CP/M on an HP-86/87XM



#9

I have a nice HP-87XM system that I was going to sell. I wanted to include the CP/M Module as well but I don't seem to be able to get the CP/M to boot.

The system has 384K of RAM, the CP/M module and I have an original CP/M disk. But, when it tries to boot, I get an error saying, "operating system not on drive A, please correct and hit any key" or something to that effect.

Drive A?

Should I have a 2nd disk? Is this a sign that my CP/M disk is bad? I have a 2nd CP/M module and it behaves the same.

Does the CP/M module have to be in a specific slot?

Is there any setup required besides just booting from the floppy?


#10

Sorry for the delay, I had to find the CP/M module first :-)

You only need one floppy, here is the directory:

[ Volume ]: HPCP/M
Name Type Bytes Recs
CP/MSYS DATA 256 1021
Autost PROG 256 5
CP/M BPGM 256 25

Autost is a Basic program:

10 PAGESIZE 24
20 PRINTER IS 705
30 FLIP
40 LOADBIN "CP/M"
50 END

File CP/MSYS is the CP/M filesystem (your DRIVE A). If you try to use the native COPY utility, you are likely to corrupt this file. You have to use the CP/M PIP command.

The floppy behaves like typical Autost floppies: if the
floppy is in the drive, the system loads Autost, runs
it and boots into CP/M, if the floppy is inserted after
the 87 boots into Basic, you can still LOAD and RUN the
Autost program and boot into CP/M. If you press [SHIFT] RESET
you get back into Basic.

Once CP/M is up, you can do a DIR and see the files that
exist inside the CP/MSYS (filesystem) image.

BTW, if you happen to have the software for the HP 82900A
terminal emulation co-processor, then this should be usable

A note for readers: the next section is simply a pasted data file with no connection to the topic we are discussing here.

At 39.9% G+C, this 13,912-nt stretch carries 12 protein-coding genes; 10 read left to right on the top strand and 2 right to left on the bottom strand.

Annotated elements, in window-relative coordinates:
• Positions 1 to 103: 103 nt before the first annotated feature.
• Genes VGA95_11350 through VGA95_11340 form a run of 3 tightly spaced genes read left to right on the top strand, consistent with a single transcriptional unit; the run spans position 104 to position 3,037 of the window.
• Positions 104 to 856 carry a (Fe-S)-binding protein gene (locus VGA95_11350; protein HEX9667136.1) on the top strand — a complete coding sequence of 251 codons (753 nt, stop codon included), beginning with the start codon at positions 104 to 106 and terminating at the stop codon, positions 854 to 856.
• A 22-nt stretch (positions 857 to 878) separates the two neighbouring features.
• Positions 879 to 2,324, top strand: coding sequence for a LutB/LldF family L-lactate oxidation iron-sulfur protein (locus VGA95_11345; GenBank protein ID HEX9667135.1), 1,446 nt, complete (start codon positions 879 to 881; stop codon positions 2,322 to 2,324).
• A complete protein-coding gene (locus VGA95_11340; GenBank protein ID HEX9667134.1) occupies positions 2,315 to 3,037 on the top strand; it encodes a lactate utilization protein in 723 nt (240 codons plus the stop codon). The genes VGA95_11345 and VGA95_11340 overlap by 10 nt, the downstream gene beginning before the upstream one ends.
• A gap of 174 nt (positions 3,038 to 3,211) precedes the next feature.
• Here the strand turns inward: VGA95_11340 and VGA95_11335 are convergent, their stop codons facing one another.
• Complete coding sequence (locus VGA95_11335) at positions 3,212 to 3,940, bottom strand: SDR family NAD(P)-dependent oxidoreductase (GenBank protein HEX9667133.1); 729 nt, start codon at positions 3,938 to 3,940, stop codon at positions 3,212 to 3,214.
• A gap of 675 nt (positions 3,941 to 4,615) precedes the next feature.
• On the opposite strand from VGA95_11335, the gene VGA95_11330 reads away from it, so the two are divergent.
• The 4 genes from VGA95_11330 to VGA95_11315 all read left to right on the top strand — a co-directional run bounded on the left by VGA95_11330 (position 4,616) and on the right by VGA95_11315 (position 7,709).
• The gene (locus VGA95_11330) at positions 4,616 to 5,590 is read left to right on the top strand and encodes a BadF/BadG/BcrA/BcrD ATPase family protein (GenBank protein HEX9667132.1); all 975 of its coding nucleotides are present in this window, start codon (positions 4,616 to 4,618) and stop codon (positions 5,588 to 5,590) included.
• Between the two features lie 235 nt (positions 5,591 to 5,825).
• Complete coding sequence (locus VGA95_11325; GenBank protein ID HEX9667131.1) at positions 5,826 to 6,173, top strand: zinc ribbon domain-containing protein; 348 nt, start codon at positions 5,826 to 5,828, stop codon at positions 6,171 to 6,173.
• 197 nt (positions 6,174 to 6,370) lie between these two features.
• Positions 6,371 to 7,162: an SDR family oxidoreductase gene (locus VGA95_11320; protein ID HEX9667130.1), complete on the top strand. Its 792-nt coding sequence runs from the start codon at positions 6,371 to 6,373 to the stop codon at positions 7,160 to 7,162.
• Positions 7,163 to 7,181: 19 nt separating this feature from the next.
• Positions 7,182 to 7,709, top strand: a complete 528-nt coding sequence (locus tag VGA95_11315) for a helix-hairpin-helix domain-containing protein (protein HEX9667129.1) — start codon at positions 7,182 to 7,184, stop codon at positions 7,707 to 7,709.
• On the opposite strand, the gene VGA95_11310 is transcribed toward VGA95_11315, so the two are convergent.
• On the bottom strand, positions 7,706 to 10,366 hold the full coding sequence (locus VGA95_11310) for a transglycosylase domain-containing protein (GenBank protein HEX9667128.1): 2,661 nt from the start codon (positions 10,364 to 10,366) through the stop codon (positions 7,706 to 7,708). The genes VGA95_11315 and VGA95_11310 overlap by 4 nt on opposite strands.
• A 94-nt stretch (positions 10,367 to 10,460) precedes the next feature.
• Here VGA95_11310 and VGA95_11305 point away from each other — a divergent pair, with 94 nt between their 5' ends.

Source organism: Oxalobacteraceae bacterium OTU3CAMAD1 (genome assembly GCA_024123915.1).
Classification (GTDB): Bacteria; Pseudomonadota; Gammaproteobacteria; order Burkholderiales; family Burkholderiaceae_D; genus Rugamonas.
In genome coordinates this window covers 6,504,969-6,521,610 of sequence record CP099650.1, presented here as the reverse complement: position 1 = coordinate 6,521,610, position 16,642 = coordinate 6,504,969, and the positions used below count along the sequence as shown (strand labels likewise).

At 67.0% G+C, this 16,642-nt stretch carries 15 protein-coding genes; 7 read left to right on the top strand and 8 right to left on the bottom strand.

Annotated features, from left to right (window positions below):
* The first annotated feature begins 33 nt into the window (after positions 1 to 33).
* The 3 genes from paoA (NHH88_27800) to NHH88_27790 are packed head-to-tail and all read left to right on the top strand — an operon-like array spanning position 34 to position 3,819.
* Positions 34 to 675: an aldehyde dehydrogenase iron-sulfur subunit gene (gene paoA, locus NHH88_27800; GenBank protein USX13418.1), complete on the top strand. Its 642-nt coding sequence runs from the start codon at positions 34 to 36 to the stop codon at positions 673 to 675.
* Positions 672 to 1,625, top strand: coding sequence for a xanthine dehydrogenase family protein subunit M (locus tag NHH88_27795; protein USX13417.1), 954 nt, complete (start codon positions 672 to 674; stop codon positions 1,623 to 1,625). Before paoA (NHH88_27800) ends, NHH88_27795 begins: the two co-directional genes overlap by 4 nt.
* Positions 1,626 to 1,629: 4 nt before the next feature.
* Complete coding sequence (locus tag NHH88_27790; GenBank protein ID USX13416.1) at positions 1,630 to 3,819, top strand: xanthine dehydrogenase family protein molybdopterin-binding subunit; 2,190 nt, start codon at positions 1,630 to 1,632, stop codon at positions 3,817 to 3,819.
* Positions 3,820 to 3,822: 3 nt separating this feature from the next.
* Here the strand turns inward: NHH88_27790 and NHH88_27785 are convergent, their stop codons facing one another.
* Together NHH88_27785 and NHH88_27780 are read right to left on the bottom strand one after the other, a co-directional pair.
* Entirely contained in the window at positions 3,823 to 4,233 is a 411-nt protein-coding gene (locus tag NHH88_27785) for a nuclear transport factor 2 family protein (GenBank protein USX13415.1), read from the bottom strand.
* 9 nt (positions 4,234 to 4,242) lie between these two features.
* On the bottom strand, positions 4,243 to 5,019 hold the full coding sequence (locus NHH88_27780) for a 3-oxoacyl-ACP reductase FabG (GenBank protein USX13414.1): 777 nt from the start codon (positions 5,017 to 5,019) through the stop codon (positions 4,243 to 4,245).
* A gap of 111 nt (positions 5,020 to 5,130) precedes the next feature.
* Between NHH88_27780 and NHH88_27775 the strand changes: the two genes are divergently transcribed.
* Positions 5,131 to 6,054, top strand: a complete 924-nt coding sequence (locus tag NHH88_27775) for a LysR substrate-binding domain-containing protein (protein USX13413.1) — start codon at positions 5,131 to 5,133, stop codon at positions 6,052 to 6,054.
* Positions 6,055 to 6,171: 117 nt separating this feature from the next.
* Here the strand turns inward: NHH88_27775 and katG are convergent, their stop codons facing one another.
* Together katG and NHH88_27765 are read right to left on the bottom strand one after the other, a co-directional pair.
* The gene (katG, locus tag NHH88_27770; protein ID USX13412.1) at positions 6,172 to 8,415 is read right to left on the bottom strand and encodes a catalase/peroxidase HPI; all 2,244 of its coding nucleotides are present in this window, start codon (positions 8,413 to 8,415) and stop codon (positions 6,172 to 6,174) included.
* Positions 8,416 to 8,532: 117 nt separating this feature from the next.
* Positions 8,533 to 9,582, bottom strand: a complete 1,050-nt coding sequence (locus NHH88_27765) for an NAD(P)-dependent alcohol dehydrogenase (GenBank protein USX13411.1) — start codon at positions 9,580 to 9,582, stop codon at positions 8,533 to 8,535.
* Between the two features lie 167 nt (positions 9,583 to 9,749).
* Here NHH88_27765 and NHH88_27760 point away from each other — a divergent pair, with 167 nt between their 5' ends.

with the CP/M module, since the actual hardware card is the
same for both systems. Unfortunately, I do not have this S/W.

**vp


#11

Sadly, I have an original disk and it still does not boot. That doesn't mean that it wasn't overwritten at some point.

My program file list matches what you have here. The autost program is slightly different but that is a file that is configured to match ones system so it makes sense that it might be different. For instance the printer is at a different location.

I suspect that my master disk may be corrupted.

Thanks,

Mike


#12

Hi, Mike;

I'm not aware of using CP/M, but I found some troubles on floppy system disks in other systems that were solved by starting with another disk drive unit. I'm not sure if you can do one of these:

- prepare another CP/M startup disk (or system disk)

- use another disk drive unit

- clean the head(s) of the existing drive unit

As I mentioned, I never used any CP/M-based system, I just thought about this and maybe it's nonsense. Anyway, maybe current drive (the one you are usiing) is able to read disk information and disk contents, but somehow it cannot read startup (system) data. I once found a multi I/O (daughter)board that was able to do enything EXCEPT prepare a hard disk as a system disk. I tried whatever you can imagine: use another I/O board, prepare another hard disk, use the same hard disk prepared in another computer, use the "bad" daughter board in other computers... That multi I/O board was not able to write startup information. It was able to read but write. And the problem was only when using that board.